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1.   What is the value of a business?

Theoretically the value of a business is the present value of future cash flows.   This can be thought of as the amount of cash accumulated that will justify the amount and risk of the investment. 

In reality it depends on what the owner or buyer of the business wants to achieve.   The value of a business may not just be financial – it could provide the owner with a desirable lifestyle or personal satisfaction or a sense of achievement.

2. How do I determine the real value of my business?

The value of a business is ultimately determined by “what the market is prepared to pay”, but that tends to be a politician’s answer.

There are three ways of calculating your business value: 

  1. Assets method – what is the book value of the assets of the business.   In some cases it is more appropriate to use the liquidated value or the replacement value.   In many cases an allowance for goodwill can also be added to the asset value to arrive at an overall business value.
  2. Earnings Multiple – Multiplying the average net profits before interest and tax (EBIT) by a particular multiple.   The multiple will depend on typical industry and regional values achieved in the past, the perceived risk of the business and its attractiveness.
  3. Discounted Cash Flow – using cash flow projections to determine the present value of future cash flows.
Most people can arrive at some estimate for the value of their business, but few can sufficiently prove or justify this value to a potential buyer.   This is where professional advice and support is vital.

3.   How can I potentially increase that value as I move towards selling it? 

There are many factors that govern the value of a business, however there are some key actions that can help increase your business value:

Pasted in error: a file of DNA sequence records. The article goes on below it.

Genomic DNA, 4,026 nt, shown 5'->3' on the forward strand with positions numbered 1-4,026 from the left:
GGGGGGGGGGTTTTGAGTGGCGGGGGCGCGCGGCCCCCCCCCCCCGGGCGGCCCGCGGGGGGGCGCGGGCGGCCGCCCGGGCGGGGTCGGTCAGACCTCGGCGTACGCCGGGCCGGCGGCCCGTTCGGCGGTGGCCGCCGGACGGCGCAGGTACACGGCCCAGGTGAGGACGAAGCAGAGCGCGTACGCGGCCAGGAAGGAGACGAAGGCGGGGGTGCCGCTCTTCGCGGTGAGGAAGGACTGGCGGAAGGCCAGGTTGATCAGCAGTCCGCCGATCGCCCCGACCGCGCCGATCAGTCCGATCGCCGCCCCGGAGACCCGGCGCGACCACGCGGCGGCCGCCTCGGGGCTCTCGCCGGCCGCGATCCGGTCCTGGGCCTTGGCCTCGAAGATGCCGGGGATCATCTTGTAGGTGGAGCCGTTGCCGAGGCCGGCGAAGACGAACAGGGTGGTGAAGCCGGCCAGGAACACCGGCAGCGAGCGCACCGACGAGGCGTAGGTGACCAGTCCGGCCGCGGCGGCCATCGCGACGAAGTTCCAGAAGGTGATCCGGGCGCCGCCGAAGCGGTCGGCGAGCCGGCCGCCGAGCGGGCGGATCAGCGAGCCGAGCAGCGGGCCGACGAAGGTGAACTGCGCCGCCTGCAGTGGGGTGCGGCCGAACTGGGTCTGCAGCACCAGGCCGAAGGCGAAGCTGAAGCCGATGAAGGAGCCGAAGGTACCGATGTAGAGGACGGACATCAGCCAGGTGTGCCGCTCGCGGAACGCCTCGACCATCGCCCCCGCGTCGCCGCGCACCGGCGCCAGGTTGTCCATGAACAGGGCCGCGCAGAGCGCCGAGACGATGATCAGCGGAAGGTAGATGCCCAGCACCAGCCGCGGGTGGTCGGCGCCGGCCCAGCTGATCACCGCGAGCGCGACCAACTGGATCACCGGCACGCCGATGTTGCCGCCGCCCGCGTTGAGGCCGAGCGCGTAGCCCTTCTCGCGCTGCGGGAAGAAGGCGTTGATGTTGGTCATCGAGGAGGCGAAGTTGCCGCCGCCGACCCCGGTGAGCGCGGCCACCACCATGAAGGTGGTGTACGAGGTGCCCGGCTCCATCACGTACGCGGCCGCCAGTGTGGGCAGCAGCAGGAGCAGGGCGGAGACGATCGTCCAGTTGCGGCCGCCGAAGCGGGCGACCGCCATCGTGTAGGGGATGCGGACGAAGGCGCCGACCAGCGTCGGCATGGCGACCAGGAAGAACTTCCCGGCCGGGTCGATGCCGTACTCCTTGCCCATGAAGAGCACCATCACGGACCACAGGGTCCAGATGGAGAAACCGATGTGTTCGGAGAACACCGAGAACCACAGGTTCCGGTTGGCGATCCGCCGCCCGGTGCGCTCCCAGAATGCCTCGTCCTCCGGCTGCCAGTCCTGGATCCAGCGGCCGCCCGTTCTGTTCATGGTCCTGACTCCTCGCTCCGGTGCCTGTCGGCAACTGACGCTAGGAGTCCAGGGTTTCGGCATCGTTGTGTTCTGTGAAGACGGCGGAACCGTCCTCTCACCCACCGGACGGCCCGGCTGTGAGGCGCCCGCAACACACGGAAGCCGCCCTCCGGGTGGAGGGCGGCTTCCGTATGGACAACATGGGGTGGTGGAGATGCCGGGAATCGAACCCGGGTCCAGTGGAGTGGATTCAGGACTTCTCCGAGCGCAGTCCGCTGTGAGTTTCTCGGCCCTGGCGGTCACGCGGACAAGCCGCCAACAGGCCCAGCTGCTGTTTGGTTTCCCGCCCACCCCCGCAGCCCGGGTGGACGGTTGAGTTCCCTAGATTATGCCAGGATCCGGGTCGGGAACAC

1. Boost your cash flow at least 1-2 years prior to a sale.
  2. Reduce working capital so the business appears to be “capital efficient”.
  3. Document your systems and procedures so that everyone in the business knows what to do without you being around.
  4. Develop a succession plan for key staff so that the business is not reliant on these people.
  5. Develop a greater awareness of your business or brand within your customer base.
  6. Implement regular sales and cost reporting systems to highlight the ongoing proactive management of the business.
  7. Prepare your financial reports so that key financial strengths (such as new product or new customer sales) are clearly visible.
  8. Develop a sufficient business plan to demonstrate the future potential of the business and what is required to achieve this potential.
What ever actions you choose to implement, give yourself enough time to get your business ready for sale.   This can take up to two years to do it properly and a minimum of three months if done in a hurry.

Don’t leave the value of your business in the hands of the buyer – put it in your pocket and be prepared.

4.  I want to sell my business but I think I might under value what it is worth.   What do I do?